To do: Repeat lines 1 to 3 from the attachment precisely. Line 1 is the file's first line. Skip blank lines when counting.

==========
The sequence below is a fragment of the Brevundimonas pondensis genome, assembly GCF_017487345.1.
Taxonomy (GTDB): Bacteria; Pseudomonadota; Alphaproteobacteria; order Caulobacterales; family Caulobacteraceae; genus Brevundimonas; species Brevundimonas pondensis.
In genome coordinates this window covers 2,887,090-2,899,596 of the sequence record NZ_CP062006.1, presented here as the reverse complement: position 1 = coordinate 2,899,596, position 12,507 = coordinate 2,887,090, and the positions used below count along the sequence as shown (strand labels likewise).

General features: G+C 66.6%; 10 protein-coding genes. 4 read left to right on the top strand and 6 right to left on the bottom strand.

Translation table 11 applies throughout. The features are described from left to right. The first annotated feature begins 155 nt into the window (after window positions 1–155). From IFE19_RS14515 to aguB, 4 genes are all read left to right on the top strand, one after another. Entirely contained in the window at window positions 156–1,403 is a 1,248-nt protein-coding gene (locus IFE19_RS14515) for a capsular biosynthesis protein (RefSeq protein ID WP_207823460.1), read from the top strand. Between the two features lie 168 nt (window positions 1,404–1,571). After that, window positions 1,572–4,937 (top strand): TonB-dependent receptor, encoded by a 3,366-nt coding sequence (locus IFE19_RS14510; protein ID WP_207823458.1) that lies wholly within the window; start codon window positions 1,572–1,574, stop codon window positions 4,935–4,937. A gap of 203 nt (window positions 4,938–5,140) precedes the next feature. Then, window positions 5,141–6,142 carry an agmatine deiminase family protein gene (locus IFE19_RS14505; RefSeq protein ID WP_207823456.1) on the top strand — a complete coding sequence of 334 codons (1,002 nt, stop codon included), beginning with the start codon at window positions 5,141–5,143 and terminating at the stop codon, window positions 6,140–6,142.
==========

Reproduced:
The sequence below is a fragment of the Brevundimonas pondensis genome, assembly GCF_017487345.1.
Taxonomy (GTDB): Bacteria; Pseudomonadota; Alphaproteobacteria; order Caulobacterales; family Caulobacteraceae; genus Brevundimonas; species Brevundimonas pondensis.
In genome coordinates this window covers 2,887,090-2,899,596 of the sequence record NZ_CP062006.1, presented here as the reverse complement: position 1 = coordinate 2,899,596, position 12,507 = coordinate 2,887,090, and the positions used below count along the sequence as shown (strand labels likewise).